The intersection of art, craftsmanship and cuisine
Clayton and the team go over and beyond to make the dining experience also a visual journey for guests.
“We go to great lengths to bring the best of Japan, which obviously is easier done in Japan, but we also try to bring the best of Japan overseas. So when you walk in and sit down in our counters or private rooms, you feel like you're in Japan; you forget that you’re in Macau, Hong Kong or Australia, or wherever.”
Every detail in the restaurant, from the counters to the plates to everything on the wall, has to evoke the essence of Japan. Clayton and his team hand-pick all materials used from key elements such as Japanese "Hinoki" Cypress counters for each handmade plate. When designing the restaurants Clayton works with famous Japan-based design companies and legendary artisans to bring authenticity to each restaurant regardless of location.
“That's a differentiating factor. Obviously, that costs a lot more money to do that but I think it's well worth it.”
One other way they are truly elevating the dining experience is to integrate art into their restaurants.
“We also have long-standing strong relationships with artists throughout Japan. In Sushi Wakon in The Four Seasons in Kyoto, we will rotate through artworks from the Niazawa family who have been creating pottery for 350 years. Throughout the restaurant, you can find stunning works of art that are rotated on a regular basis in collaboration with our Kyoto-based artisan friends."
To round off a perfect dining experience, Wa Creations restaurants also use a Table Management system like TableCheck to run and manage their booking and tables.
“For our team to be able to see [these bookings] immediately, and also the way that restaurant managers and teams can easily manage the bookings due to the software which is very user-friendly. It’s very easy to train up our new members as well and makes it incredibly easy and ensures there are no issues when it comes to bookings.”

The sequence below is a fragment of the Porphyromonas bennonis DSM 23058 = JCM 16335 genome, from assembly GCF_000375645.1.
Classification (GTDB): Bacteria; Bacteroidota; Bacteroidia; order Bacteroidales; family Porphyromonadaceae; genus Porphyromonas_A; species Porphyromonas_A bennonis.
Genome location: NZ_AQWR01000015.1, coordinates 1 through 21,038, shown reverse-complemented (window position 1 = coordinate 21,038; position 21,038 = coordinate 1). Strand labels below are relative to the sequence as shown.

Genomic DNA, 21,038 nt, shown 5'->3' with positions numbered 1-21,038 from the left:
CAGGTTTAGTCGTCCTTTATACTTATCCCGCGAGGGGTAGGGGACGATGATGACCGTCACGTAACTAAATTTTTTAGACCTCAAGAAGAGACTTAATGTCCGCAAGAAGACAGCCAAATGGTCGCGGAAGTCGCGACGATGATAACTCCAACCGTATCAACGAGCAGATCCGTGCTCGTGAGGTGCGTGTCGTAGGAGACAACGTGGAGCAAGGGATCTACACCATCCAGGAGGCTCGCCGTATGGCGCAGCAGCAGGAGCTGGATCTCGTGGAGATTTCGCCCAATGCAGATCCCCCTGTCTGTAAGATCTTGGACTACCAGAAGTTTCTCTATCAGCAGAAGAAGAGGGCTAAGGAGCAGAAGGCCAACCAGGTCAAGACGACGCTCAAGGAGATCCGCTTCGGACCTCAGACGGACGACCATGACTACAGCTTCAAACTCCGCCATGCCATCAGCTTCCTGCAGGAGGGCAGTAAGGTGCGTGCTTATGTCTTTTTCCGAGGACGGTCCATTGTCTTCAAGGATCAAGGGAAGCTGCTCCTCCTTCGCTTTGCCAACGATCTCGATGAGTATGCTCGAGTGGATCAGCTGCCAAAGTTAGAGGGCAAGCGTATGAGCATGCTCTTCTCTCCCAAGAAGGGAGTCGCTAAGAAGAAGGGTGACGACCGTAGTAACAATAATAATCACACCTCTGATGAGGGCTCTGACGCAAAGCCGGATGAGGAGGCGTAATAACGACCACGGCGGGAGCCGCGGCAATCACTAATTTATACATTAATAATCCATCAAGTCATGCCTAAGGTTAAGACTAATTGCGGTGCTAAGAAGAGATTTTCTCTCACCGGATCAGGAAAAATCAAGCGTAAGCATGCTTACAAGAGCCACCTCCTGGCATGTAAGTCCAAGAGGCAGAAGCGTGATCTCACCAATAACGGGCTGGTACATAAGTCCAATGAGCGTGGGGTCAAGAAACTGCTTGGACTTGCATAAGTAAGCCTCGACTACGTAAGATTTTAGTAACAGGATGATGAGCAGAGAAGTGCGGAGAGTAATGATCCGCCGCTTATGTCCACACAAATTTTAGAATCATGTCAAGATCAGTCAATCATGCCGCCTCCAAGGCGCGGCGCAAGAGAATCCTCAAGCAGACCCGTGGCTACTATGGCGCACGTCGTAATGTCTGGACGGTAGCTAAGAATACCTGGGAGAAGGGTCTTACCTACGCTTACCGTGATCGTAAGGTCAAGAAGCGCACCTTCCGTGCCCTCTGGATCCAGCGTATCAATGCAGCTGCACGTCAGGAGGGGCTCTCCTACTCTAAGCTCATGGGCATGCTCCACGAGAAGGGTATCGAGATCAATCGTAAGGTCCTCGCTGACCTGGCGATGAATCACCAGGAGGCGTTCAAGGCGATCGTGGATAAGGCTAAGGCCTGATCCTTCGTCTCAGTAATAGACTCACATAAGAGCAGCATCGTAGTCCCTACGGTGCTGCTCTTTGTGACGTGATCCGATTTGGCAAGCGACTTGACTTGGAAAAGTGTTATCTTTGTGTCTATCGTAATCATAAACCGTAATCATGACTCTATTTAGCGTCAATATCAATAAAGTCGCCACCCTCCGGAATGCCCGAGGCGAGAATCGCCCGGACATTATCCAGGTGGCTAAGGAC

Clayton says without a proper table management system (TMS) like TableCheck, mistakes will happen and customer service may suffer.
“One of the most unpleasant things that can happen for a guest is to arrive at a restaurant to find out the staff have made a mistake with their booking and there are no seats available. That's just terrible customer service and you can understand why guests would become upset. Having the right technology to avoid such disasters is paramount.”
Kappo Zuichi in Hong Kong and Sushi Wakon of Four Seasons in Kyoto, Japan are Michelin-starred restaurants that operate under Wa Creations.
The future of Wa Creations
With all elements in place, from the highly skilled chefs, access to highest grade ingredients, exclusive beverage lineup, ambiance, and software systems, Clayton knows it's these factors that help elevate his establishments.
“A lot of customers understand and appreciate that we are going the extra mile and doing our utmost to provide them with wonderful memories when they dine with us," the Wa Creations CEO says.
“If you add all those elements together, as long as the food's amazing, then it's very likely that guests, even with the highest of expectations, will leave feeling like they had a great experience and will be more than happy to come back again and bring their friends.
“The bar is very high these days; people pay a lot of money to dine out. And their expectations are very high, particularly when they come to a restaurant that has an excellent reputation."
And more expansion is on the horizon for Wa Creations.
“We have a diverse footprint in Japan with restaurants in Niseko, Sapporo, Tokyo, Kyoto and Osaka and despite the challenges we all face with the pandemic we continue to grow throughout Asia, including Hong Kong and mainland China.
"I am pleased with our expansion and the pipeline of projects for Sushi, Kappo and Teppanyaki projects is very exciting. The key is to always keep in mind that you can not let expansion negatively impact your existing operations in any way whatsoever.
“When things normalize, hopefully, sooner rather than later, we will continue to expand into mainland China, Shanghai, Shenzhen and major cities like that.”
About the Author
Tuesday Gutierrez is TableCheck's Senior Content Manager. She believes in the power of food and the dining experience to connect and build communities. At TableCheck, she explores the inspiring world of hospitality, restaurants, and the people behind them.